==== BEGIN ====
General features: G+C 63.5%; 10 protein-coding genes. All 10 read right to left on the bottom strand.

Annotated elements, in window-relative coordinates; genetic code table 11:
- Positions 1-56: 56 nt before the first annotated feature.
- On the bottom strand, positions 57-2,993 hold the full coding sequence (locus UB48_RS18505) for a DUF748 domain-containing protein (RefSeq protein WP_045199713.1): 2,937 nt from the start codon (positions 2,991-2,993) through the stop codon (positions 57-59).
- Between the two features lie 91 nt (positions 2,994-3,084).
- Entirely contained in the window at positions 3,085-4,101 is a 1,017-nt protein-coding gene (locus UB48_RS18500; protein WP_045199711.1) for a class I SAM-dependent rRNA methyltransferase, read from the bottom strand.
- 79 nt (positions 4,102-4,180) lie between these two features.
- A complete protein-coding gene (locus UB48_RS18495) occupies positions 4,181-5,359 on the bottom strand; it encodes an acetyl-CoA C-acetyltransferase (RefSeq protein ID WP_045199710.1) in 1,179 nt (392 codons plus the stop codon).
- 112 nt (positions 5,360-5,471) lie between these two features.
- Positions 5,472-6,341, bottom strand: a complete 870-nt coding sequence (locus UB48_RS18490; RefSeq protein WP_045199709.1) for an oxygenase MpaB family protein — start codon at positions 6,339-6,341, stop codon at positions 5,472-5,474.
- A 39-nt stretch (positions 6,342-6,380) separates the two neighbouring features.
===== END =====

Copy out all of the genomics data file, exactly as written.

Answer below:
General features: G+C 63.5%; 10 protein-coding genes. All 10 read right to left on the bottom strand.

Annotated elements, in window-relative coordinates; genetic code table 11:
- Positions 1-56: 56 nt before the first annotated feature.
- On the bottom strand, positions 57-2,993 hold the full coding sequence (locus UB48_RS18505) for a DUF748 domain-containing protein (RefSeq protein WP_045199713.1): 2,937 nt from the start codon (positions 2,991-2,993) through the stop codon (positions 57-59).
- Between the two features lie 91 nt (positions 2,994-3,084).
- Entirely contained in the window at positions 3,085-4,101 is a 1,017-nt protein-coding gene (locus UB48_RS18500; protein WP_045199711.1) for a class I SAM-dependent rRNA methyltransferase, read from the bottom strand.
- 79 nt (positions 4,102-4,180) lie between these two features.
- A complete protein-coding gene (locus UB48_RS18495) occupies positions 4,181-5,359 on the bottom strand; it encodes an acetyl-CoA C-acetyltransferase (RefSeq protein ID WP_045199710.1) in 1,179 nt (392 codons plus the stop codon).
- 112 nt (positions 5,360-5,471) lie between these two features.
- Positions 5,472-6,341, bottom strand: a complete 870-nt coding sequence (locus UB48_RS18490; RefSeq protein WP_045199709.1) for an oxygenase MpaB family protein — start codon at positions 6,339-6,341, stop codon at positions 5,472-5,474.
- A 39-nt stretch (positions 6,342-6,380) separates the two neighbouring features.